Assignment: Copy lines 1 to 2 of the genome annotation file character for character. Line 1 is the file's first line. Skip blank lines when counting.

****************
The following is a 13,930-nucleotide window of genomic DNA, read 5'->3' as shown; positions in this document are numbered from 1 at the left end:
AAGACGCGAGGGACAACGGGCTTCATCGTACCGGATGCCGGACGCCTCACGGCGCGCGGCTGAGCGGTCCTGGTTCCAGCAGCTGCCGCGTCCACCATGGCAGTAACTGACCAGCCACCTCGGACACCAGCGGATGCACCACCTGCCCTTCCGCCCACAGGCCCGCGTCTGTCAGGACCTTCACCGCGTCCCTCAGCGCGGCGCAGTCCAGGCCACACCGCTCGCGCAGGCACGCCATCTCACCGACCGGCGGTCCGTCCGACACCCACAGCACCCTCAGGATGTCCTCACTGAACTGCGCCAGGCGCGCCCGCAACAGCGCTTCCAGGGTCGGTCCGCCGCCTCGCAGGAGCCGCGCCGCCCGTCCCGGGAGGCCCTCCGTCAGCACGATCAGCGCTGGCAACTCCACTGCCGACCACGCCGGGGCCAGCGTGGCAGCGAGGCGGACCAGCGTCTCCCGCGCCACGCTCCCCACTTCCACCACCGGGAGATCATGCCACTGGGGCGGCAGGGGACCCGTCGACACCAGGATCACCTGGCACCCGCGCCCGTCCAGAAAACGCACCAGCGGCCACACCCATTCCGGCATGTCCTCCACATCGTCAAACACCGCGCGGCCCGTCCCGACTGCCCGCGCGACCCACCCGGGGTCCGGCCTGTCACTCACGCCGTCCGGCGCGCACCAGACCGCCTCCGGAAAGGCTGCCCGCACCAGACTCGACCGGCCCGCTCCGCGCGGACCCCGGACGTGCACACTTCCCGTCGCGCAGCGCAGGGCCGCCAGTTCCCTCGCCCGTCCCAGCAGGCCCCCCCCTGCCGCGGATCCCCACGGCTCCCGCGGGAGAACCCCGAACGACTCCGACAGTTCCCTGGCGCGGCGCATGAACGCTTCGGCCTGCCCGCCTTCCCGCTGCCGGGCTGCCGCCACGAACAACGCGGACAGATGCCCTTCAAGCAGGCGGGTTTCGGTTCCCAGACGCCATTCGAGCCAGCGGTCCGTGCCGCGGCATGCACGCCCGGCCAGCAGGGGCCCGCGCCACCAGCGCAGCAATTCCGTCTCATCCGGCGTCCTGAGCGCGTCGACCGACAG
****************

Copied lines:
The following is a 13,930-nucleotide window of genomic DNA, read 5'->3' as shown; positions in this document are numbered from 1 at the left end:
AAGACGCGAGGGACAACGGGCTTCATCGTACCGGATGCCGGACGCCTCACGGCGCGCGGCTGAGCGGTCCTGGTTCCAGCAGCTGCCGCGTCCACCATGGCAGTAACTGACCAGCCACCTCGGACACCAGCGGATGCACCACCTGCCCTTCCGCCCACAGGCCCGCGTCTGTCAGGACCTTCACCGCGTCCCTCAGCGCGGCGCAGTCCAGGCCACACCGCTCGCGCAGGCACGCCATCTCACCGACCGGCGGTCCGTCCGACACCCACAGCACCCTCAGGATGTCCTCACTGAACTGCGCCAGGCGCGCCCGCAACAGCGCTTCCAGGGTCGGTCCGCCGCCTCGCAGGAGCCGCGCCGCCCGTCCCGGGAGGCCCTCCGTCAGCACGATCAGCGCTGGCAACTCCACTGCCGACCACGCCGGGGCCAGCGTGGCAGCGAGGCGGACCAGCGTCTCCCGCGCCACGCTCCCCACTTCCACCACCGGGAGATCATGCCACTGGGGCGGCAGGGGACCCGTCGACACCAGGATCACCTGGCACCCGCGCCCGTCCAGAAAACGCACCAGCGGCCACACCCATTCCGGCATGTCCTCCACATCGTCAAACACCGCGCGGCCCGTCCCGACTGCCCGCGCGACCCACCCGGGGTCCGGCCTGTCACTCACGCCGTCCGGCGCGCACCAGACCGCCTCCGGAAAGGCTGCCCGCACCAGACTCGACCGGCCCGCTCCGCGCGGACCCCGGACGTGCACACTTCCCGTCGCGCAGCGCAGGGCCGCCAGTTCCCTCGCCCGTCCCAGCAGGCCCCCCCCTGCCGCGGATCCCCACGGCTCCCGCGGGAGAACCCCGAACGACTCCGACAGTTCCCTGGCGCGGCGCATGAACGCTTCGGCCTGCCCGCCTTCCCGCTGCCGGGCTGCCGCCACGAACAACGCGGACAGATGCCCTTCAAGCAGGCGGGTTTCGGTTCCCAGACGCCATTCGAGCCAGCGGTCCGTGCCGCGGCATGCACGCCCGGCCAGCAGGGGCCCGCGCCACCAGCGCAGCAATTCCGTCTCATCCGGCGTCCTGAGCGCGTCGACCGACAG